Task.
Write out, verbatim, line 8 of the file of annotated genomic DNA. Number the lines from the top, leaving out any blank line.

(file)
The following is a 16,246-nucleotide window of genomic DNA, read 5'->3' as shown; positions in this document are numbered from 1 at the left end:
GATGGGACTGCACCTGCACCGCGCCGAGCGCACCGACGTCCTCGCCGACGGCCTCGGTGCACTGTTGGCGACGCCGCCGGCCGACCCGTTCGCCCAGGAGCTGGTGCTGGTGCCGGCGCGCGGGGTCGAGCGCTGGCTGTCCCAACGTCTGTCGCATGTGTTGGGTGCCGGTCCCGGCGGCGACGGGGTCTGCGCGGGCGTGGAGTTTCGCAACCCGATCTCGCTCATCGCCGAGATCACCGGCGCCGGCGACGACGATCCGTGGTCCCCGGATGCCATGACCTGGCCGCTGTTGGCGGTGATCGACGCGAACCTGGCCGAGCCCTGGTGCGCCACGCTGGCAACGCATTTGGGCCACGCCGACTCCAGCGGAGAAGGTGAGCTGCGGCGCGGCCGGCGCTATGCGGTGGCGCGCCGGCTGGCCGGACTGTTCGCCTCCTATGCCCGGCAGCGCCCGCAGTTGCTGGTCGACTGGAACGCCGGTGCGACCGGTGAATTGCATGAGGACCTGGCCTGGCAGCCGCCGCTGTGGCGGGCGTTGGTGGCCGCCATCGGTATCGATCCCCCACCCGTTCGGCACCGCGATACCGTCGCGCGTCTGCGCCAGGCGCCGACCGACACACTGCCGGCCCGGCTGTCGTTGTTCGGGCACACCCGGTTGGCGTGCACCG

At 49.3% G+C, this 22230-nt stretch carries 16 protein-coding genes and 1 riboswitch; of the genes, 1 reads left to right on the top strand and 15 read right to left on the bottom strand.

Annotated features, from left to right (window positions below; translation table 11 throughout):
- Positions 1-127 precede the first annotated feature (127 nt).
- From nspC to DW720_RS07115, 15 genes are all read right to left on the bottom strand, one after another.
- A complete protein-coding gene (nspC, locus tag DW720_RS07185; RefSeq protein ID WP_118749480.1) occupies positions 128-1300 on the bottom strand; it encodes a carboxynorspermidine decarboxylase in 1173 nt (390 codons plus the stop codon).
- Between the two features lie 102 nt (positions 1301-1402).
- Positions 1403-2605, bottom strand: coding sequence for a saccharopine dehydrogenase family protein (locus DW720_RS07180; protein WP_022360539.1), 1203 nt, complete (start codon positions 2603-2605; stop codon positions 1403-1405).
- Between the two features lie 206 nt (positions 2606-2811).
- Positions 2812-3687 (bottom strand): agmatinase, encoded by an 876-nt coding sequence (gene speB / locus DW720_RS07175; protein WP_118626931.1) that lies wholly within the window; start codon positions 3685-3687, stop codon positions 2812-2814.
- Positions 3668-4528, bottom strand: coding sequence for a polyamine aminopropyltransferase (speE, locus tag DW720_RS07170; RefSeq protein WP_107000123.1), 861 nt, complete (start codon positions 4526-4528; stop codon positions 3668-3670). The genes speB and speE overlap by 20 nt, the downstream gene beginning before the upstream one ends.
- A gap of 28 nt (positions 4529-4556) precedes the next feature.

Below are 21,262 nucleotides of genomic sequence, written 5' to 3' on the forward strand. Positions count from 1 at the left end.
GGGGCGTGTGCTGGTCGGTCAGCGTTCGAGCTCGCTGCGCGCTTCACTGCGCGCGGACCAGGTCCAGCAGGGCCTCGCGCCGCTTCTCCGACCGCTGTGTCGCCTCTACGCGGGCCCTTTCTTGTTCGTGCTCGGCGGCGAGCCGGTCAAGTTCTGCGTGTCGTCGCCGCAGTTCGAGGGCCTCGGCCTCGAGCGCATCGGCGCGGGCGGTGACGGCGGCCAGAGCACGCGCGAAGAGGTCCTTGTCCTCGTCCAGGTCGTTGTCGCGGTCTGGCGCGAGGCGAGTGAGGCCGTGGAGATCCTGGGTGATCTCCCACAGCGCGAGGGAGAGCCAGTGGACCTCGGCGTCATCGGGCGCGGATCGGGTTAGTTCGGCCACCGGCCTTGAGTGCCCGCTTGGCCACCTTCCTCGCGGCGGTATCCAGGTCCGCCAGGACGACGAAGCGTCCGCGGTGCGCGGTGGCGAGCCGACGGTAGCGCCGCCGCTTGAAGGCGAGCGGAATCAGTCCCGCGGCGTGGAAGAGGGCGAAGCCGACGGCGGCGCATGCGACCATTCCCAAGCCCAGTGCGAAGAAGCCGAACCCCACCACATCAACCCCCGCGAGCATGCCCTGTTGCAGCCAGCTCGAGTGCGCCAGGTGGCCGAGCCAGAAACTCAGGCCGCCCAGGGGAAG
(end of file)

- Between the two features lie 102 nt (positions 1301-1402).